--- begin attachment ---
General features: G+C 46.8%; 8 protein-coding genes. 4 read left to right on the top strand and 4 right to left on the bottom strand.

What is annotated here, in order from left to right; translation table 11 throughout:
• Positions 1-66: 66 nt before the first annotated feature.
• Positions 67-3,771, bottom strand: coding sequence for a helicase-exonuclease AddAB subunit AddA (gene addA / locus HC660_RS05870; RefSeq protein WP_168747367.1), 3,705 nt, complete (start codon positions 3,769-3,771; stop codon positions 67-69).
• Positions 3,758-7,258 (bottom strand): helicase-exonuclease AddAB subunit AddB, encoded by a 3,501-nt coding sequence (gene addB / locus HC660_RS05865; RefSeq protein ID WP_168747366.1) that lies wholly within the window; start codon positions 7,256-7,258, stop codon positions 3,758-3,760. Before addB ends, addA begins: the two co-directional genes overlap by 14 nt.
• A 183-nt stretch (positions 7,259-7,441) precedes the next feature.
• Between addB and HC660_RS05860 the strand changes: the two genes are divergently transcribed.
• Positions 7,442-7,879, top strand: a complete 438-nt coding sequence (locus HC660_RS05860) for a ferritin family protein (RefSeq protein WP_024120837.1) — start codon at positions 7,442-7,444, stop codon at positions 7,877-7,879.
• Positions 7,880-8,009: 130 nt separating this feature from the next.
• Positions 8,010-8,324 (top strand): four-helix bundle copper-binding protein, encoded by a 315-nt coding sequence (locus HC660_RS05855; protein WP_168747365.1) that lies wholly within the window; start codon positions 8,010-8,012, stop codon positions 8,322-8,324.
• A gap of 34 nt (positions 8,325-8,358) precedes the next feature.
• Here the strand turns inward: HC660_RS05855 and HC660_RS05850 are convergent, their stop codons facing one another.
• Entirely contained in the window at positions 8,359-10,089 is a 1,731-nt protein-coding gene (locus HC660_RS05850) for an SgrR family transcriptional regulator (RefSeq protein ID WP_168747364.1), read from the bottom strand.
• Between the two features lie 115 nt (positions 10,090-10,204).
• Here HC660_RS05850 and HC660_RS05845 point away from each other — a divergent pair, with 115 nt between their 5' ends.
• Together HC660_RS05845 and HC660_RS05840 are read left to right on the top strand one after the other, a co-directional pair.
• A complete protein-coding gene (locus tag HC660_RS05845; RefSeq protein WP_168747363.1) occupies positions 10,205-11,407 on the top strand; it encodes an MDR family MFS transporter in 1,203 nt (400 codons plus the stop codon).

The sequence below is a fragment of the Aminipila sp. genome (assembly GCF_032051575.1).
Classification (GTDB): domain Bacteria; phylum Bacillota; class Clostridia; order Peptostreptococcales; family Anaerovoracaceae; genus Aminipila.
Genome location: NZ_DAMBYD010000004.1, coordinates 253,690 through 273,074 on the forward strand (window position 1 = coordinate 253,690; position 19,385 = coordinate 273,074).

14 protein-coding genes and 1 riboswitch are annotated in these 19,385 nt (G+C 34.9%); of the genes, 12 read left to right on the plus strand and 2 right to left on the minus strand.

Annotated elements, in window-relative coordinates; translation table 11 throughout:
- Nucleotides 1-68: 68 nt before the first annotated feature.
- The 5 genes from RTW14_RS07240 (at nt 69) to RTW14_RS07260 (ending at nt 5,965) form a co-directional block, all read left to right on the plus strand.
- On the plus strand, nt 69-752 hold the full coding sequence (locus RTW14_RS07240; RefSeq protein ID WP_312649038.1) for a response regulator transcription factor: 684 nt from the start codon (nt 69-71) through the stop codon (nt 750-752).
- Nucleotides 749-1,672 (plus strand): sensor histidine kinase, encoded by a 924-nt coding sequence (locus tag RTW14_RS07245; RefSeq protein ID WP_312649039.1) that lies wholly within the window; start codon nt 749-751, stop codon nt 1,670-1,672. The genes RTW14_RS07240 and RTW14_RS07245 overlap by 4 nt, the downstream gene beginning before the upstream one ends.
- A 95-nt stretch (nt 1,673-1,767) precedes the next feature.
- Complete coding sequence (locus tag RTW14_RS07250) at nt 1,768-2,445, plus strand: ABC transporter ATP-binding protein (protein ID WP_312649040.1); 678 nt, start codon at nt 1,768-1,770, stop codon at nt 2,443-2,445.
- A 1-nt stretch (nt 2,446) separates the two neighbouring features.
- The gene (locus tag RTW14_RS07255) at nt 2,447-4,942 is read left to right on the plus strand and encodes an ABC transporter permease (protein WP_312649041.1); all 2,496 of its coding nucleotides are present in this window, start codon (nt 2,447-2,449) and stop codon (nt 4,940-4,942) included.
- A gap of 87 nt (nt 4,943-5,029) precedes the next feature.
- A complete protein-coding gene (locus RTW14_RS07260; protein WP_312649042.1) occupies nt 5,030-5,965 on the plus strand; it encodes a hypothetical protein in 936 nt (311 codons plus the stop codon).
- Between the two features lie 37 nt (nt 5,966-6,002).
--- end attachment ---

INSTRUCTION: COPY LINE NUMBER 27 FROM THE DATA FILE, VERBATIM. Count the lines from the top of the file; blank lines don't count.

- A 95-nt stretch (nt 1,673-1,767) precedes the next feature.